Alchemy & Psychology #3

Alchemy is as much psychological as it is scientific. The Union of opposites, the yin and yang, YOGIC philosophy and ideals, all relate to a balancing to create equanimity in mind, body and spirit. Being human is an intimate journey, and touch and sexuality are vital for our beings to grow, develop, learn and pass on our genetics through birth of children, and to make relationship connections. Below, is a piece of Jung’s view of Alchemy.

Another consequence is mechanical, soul-less sex. Sex can be an invaluable aid to the achieving personal wholeness and harmony; and it has been recognized as such in the Tantric mystic-meditative traditions of Hinduism and Buddhism. But can reach those heights only when there is worship: that is, where each partner acknowledges the worth of his or her sexual opposite. The macho male tends to reduce sex to merely a physical and emotional level, at which his partner is turned into a mere object.

Pg. 38 – 39: The symbolic process is an experience in images and of images. Its development usually shows an enantiodromia structure like the text of the I Ching, as so presents a rhythm of negative and positive, loss and gain, dark and light. Its beginning is almost invariably characterized by one’s getting stuck in a blind alley or in some impossible situation; and its goal is, broadly speaking, illumination of higher consciousness, by means of which the initial situation is overcome on a higher level. As regards the time factor, the process may be compressed into a single dream or into a short moment of experience, or it may extend over months and years, depending on the nature of the initial situation, the person involved in the processes, and the goal to be reached. The wealth of symbols naturally varies from case to case. Although everything is experienced in image form (symbolically) it is by no means a question of fictitious dangers but of very real risks upon which the fate of a whole life may depend. The chief danger is that of succumbing to the fascinating influence of the archetypes, and this is most likely to happen when the archetypal images are not made conscious. If there is already a predisposition to psychosis, it may even happen that the archetypal figures, which are endowed with a certain autonomy anyway, on account of their natural numinosity, will escape from the conscious control altogether and become completely independent, thus producing the phenomena of possession.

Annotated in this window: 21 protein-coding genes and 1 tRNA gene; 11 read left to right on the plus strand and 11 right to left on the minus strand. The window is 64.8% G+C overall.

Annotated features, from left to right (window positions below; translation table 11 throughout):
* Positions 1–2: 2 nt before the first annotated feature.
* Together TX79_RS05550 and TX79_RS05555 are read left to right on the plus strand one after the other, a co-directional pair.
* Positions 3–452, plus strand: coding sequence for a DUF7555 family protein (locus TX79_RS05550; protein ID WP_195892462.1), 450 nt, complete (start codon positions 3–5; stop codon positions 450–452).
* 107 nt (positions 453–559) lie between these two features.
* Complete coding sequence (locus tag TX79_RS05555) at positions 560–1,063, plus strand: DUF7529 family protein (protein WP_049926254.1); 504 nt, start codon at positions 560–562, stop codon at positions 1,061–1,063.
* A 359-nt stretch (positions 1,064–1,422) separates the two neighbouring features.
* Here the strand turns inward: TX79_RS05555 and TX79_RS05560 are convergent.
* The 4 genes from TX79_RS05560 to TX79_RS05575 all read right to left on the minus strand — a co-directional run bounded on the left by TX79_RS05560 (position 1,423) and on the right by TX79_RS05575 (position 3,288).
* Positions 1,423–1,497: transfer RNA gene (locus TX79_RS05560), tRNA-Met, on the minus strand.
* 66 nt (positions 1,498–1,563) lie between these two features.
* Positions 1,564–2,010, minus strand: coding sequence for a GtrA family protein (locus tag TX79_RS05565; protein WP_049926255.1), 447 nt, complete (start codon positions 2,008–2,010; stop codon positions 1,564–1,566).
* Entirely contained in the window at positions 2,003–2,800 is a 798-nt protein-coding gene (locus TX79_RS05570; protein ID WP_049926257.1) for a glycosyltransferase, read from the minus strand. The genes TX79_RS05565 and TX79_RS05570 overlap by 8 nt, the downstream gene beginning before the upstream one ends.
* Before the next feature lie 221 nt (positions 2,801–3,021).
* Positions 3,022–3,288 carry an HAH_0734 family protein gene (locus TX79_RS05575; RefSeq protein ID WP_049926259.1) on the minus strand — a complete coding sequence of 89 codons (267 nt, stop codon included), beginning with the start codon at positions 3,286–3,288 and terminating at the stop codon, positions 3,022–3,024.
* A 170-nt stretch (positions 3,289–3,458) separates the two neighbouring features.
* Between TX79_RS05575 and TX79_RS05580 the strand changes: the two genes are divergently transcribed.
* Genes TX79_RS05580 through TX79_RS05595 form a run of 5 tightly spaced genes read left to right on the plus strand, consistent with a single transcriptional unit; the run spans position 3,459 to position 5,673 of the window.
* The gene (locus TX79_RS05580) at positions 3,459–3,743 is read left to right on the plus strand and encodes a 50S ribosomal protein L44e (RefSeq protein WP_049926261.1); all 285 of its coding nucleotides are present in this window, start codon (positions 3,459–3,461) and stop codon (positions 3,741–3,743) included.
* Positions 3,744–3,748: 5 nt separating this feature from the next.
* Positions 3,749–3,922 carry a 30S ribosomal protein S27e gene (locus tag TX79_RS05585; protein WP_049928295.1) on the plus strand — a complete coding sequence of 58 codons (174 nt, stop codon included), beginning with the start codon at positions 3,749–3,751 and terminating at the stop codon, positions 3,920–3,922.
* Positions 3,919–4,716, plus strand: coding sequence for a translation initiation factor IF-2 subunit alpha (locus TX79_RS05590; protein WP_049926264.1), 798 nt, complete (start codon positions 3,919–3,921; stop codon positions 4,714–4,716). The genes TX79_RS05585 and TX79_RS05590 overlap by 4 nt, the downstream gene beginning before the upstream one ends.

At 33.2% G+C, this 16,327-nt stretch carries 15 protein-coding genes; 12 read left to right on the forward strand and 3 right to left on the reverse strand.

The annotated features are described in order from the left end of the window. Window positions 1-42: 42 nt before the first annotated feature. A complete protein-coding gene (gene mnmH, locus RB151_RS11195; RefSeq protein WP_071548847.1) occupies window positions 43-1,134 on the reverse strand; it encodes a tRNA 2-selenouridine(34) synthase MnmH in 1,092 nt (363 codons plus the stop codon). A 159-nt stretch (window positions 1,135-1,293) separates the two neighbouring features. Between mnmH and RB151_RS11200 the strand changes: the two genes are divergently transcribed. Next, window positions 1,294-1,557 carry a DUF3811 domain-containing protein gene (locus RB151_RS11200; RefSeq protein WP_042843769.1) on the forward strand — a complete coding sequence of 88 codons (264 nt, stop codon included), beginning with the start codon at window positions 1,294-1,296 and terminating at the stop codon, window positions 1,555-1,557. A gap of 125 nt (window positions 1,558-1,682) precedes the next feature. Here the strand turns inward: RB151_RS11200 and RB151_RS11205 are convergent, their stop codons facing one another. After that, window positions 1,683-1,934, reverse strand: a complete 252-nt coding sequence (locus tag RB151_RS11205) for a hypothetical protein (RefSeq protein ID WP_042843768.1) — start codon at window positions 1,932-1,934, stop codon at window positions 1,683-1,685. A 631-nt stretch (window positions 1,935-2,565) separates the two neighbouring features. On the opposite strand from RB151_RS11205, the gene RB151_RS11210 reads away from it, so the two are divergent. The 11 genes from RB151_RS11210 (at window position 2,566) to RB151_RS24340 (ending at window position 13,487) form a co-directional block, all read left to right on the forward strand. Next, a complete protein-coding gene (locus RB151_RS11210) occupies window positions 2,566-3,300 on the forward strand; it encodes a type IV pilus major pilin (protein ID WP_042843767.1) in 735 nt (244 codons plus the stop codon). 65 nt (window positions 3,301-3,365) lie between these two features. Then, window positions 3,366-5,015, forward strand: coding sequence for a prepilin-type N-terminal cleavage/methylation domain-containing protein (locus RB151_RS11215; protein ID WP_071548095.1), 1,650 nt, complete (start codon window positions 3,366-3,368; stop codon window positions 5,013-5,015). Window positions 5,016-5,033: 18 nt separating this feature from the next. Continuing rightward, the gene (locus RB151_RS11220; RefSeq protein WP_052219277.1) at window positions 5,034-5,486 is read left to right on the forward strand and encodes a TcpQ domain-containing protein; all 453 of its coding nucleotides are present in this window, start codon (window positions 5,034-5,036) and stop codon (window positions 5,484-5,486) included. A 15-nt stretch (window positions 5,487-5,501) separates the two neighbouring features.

Let us look at some of the forms in which the soul-image may appear in dreams. ‘The first bearer of the soul-image,’ says Jung, ‘is always the mother’. This applies to both men and women, and it means that the man or woman has not achieved liberation – independence – from mother. Therefore, the appearance of your mother in a dream – especially if she appears with possessive or devouring characteristics – may well be a symbol of your soul-image. If that is the case, bear in mind that the way to detach yourself from the suffocating influence of your mother is to integrate your anima or animus into your conscious ego. Accept your soul-image, respect it and welcome it as a creative contributor to your personal growth, and you will then find that your soul-image ceases to be represented in dreams by negative devouring mother figures and that you are gaining a proper degree of independence from your mother. (Incidentally, it doesn’t make any difference if your actual mother is alive or dead. Even a dead mother may live on as a forceful presence within your unconscious).

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